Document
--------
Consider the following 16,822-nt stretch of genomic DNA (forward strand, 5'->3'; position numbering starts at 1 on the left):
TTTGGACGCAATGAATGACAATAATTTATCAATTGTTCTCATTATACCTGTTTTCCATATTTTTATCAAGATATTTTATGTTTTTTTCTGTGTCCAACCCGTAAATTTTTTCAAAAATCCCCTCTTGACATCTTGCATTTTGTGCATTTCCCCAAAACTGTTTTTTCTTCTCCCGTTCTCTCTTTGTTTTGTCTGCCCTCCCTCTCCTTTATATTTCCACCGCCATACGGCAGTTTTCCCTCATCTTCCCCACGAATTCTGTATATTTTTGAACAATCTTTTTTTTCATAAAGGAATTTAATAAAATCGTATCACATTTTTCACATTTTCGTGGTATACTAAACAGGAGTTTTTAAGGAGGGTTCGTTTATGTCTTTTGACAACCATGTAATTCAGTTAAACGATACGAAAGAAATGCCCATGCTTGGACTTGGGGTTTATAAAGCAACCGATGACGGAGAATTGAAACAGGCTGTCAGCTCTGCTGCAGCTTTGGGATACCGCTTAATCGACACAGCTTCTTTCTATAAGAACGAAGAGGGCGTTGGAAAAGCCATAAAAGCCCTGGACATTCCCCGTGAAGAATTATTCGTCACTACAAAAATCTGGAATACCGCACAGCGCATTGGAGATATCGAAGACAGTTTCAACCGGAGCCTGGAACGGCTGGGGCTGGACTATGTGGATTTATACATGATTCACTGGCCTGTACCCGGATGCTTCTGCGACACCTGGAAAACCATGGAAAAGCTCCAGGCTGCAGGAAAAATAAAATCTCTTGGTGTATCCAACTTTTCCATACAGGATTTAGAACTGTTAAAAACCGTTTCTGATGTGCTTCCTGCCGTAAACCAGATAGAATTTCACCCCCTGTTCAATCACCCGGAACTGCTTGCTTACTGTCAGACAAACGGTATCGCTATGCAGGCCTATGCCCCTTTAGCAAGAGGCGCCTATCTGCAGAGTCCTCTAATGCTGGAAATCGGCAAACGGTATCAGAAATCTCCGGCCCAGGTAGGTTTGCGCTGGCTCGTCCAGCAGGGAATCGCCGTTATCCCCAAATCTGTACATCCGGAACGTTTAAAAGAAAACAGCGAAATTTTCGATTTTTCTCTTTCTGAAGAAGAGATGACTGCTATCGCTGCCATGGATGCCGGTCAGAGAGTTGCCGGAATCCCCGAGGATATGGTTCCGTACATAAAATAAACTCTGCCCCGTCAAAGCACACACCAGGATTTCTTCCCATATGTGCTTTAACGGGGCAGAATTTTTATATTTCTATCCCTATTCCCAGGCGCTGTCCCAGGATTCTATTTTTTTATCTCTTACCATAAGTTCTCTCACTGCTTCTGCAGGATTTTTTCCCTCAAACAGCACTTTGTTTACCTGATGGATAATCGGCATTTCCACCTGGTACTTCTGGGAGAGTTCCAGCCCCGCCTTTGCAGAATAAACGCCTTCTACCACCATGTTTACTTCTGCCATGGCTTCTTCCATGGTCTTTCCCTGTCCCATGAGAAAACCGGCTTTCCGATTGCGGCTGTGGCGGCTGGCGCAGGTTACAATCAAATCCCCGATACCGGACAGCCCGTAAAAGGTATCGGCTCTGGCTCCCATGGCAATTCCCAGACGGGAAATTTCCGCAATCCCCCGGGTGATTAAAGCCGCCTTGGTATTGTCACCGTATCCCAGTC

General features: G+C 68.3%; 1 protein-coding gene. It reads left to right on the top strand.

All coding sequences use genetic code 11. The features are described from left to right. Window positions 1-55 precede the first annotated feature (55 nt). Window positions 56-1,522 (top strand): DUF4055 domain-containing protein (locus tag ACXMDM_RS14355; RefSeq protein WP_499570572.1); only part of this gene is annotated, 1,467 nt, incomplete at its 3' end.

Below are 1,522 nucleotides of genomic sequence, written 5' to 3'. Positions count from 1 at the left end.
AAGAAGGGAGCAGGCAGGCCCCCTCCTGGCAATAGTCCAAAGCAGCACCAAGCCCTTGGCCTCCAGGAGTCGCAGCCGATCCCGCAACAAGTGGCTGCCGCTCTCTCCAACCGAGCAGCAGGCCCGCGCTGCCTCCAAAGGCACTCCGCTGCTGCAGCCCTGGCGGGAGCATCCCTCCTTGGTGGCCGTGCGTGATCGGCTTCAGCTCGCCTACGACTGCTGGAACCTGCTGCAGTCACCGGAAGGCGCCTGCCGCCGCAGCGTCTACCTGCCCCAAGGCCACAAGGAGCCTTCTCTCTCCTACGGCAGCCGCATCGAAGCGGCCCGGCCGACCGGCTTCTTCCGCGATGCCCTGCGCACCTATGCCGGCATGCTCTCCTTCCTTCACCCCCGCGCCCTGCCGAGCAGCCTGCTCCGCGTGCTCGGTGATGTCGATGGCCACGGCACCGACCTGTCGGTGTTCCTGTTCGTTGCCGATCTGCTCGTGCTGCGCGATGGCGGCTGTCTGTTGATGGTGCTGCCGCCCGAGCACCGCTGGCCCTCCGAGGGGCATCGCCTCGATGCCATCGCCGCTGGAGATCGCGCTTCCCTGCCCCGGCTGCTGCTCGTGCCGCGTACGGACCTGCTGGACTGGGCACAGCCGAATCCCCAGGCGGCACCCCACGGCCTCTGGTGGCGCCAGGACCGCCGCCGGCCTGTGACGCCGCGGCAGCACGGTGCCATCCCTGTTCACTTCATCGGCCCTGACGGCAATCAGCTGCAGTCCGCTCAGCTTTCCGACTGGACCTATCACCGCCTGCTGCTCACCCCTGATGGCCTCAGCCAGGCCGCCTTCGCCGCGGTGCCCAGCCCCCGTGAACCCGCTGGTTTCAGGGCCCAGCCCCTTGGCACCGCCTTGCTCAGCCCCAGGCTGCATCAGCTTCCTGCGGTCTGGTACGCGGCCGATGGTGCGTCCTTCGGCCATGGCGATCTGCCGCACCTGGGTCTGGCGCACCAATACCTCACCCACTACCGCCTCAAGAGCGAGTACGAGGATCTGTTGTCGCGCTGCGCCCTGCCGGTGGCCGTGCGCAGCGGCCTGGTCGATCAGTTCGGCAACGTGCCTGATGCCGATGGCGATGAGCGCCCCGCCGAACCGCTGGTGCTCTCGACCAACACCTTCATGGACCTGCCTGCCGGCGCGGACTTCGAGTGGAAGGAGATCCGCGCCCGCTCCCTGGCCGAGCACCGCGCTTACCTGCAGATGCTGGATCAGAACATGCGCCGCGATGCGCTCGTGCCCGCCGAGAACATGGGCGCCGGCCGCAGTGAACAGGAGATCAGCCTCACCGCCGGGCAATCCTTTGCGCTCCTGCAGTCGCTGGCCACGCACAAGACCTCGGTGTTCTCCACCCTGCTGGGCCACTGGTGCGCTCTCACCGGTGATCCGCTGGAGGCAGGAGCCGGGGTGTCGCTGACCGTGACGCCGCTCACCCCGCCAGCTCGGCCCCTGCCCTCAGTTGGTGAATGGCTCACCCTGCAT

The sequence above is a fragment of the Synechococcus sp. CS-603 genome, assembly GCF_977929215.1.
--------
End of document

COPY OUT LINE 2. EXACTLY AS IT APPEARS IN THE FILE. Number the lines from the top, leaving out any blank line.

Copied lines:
TTTGGACGCAATGAATGACAATAATTTATCAATTGTTCTCATTATACCTGTTTTCCATATTTTTATCAAGATATTTTATGTTTTTTTCTGTGTCCAACCCGTAAATTTTTTCAAAAATCCCCTCTTGACATCTTGCATTTTGTGCATTTCCCCAAAACTGTTTTTTCTTCTCCCGTTCTCTCTTTGTTTTGTCTGCCCTCCCTCTCCTTTATATTTCCACCGCCATACGGCAGTTTTCCCTCATCTTCCCCACGAATTCTGTATATTTTTGAACAATCTTTTTTTTCATAAAGGAATTTAATAAAATCGTATCACATTTTTCACATTTTCGTGGTATACTAAACAGGAGTTTTTAAGGAGGGTTCGTTTATGTCTTTTGACAACCATGTAATTCAGTTAAACGATACGAAAGAAATGCCCATGCTTGGACTTGGGGTTTATAAAGCAACCGATGACGGAGAATTGAAACAGGCTGTCAGCTCTGCTGCAGCTTTGGGATACCGCTTAATCGACACAGCTTCTTTCTATAAGAACGAAGAGGGCGTTGGAAAAGCCATAAAAGCCCTGGACATTCCCCGTGAAGAATTATTCGTCACTACAAAAATCTGGAATACCGCACAGCGCATTGGAGATATCGAAGACAGTTTCAACCGGAGCCTGGAACGGCTGGGGCTGGACTATGTGGATTTATACATGATTCACTGGCCTGTACCCGGATGCTTCTGCGACACCTGGAAAACCATGGAAAAGCTCCAGGCTGCAGGAAAAATAAAATCTCTTGGTGTATCCAACTTTTCCATACAGGATTTAGAACTGTTAAAAACCGTTTCTGATGTGCTTCCTGCCGTAAACCAGATAGAATTTCACCCCCTGTTCAATCACCCGGAACTGCTTGCTTACTGTCAGACAAACGGTATCGCTATGCAGGCCTATGCCCCTTTAGCAAGAGGCGCCTATCTGCAGAGTCCTCTAATGCTGGAAATCGGCAAACGGTATCAGAAATCTCCGGCCCAGGTAGGTTTGCGCTGGCTCGTCCAGCAGGGAATCGCCGTTATCCCCAAATCTGTACATCCGGAACGTTTAAAAGAAAACAGCGAAATTTTCGATTTTTCTCTTTCTGAAGAAGAGATGACTGCTATCGCTGCCATGGATGCCGGTCAGAGAGTTGCCGGAATCCCCGAGGATATGGTTCCGTACATAAAATAAACTCTGCCCCGTCAAAGCACACACCAGGATTTCTTCCCATATGTGCTTTAACGGGGCAGAATTTTTATATTTCTATCCCTATTCCCAGGCGCTGTCCCAGGATTCTATTTTTTTATCTCTTACCATAAGTTCTCTCACTGCTTCTGCAGGATTTTTTCCCTCAAACAGCACTTTGTTTACCTGATGGATAATCGGCATTTCCACCTGGTACTTCTGGGAGAGTTCCAGCCCCGCCTTTGCAGAATAAACGCCTTCTACCACCATGTTTACTTCTGCCATGGCTTCTTCCATGGTCTTTCCCTGTCCCATGAGAAAACCGGCTTTCCGATTGCGGCTGTGGCGGCTGGCGCAGGTTACAATCAAATCCCCGATACCGGACAGCCCGTAAAAGGTATCGGCTCTGGCTCCCATGGCAATTCCCAGACGGGAAATTTCCGCAATCCCCCGGGTGATTAAAGCCGCCTTGGTATTGTCACCGTATCCCAGTC